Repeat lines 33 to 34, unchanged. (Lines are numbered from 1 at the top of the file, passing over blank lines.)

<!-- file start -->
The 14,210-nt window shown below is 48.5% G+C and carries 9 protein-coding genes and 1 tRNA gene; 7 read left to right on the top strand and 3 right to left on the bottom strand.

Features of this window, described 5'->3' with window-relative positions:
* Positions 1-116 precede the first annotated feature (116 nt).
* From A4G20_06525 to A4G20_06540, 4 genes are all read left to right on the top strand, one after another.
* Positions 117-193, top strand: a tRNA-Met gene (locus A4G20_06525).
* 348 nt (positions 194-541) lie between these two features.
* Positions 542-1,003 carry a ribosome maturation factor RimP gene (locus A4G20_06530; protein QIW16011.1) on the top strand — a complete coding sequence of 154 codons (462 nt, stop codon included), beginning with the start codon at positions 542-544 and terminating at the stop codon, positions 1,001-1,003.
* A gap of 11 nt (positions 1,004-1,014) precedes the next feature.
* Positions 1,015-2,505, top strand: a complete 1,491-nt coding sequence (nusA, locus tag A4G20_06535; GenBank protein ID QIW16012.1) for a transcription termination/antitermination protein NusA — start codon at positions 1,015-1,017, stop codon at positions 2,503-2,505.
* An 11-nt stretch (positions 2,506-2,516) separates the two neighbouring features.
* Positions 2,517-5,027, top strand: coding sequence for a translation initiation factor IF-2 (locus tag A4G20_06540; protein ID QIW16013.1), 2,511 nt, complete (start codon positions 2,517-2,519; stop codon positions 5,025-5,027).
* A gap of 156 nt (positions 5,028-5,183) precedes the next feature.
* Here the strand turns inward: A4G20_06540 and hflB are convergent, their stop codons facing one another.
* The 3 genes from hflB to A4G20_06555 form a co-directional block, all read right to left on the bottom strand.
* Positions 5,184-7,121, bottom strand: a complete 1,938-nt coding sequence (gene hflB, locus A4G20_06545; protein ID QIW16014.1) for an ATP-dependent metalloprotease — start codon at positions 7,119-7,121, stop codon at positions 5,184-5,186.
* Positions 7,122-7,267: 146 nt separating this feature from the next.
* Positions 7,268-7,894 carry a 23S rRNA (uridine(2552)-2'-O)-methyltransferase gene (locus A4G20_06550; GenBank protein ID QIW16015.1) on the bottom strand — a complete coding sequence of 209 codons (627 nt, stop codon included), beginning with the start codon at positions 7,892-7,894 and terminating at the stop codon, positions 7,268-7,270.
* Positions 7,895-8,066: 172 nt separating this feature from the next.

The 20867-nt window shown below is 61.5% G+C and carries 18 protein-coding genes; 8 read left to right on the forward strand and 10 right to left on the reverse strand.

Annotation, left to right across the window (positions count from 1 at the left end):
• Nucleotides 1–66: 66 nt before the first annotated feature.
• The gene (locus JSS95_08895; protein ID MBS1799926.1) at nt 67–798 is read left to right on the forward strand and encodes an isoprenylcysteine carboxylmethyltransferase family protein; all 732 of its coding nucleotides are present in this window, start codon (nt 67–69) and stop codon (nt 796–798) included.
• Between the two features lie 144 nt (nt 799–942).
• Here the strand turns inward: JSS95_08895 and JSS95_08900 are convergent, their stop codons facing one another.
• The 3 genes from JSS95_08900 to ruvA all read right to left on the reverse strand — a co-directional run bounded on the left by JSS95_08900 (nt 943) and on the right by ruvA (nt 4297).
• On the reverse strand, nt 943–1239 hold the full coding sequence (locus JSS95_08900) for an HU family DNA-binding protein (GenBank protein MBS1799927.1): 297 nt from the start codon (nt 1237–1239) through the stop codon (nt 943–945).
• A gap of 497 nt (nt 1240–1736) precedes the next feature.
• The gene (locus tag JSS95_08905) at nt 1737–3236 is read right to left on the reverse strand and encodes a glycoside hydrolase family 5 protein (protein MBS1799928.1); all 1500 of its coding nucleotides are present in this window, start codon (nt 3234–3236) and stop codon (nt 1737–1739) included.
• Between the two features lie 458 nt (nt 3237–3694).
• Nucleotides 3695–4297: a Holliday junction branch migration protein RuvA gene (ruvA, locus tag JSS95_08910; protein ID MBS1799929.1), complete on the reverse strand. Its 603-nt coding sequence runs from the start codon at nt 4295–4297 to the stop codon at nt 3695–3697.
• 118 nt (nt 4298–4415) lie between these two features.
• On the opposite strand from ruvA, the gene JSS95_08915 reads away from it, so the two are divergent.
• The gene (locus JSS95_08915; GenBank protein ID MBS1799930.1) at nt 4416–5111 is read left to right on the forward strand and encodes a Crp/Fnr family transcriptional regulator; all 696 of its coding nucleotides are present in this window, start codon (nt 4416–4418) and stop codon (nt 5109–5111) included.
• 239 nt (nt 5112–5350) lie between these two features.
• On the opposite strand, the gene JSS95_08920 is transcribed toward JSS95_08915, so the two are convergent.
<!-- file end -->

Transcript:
• The gene (locus JSS95_08915; GenBank protein ID MBS1799930.1) at nt 4416–5111 is read left to right on the forward strand and encodes a Crp/Fnr family transcriptional regulator; all 696 of its coding nucleotides are present in this window, start codon (nt 4416–4418) and stop codon (nt 5109–5111) included.
• 239 nt (nt 5112–5350) lie between these two features.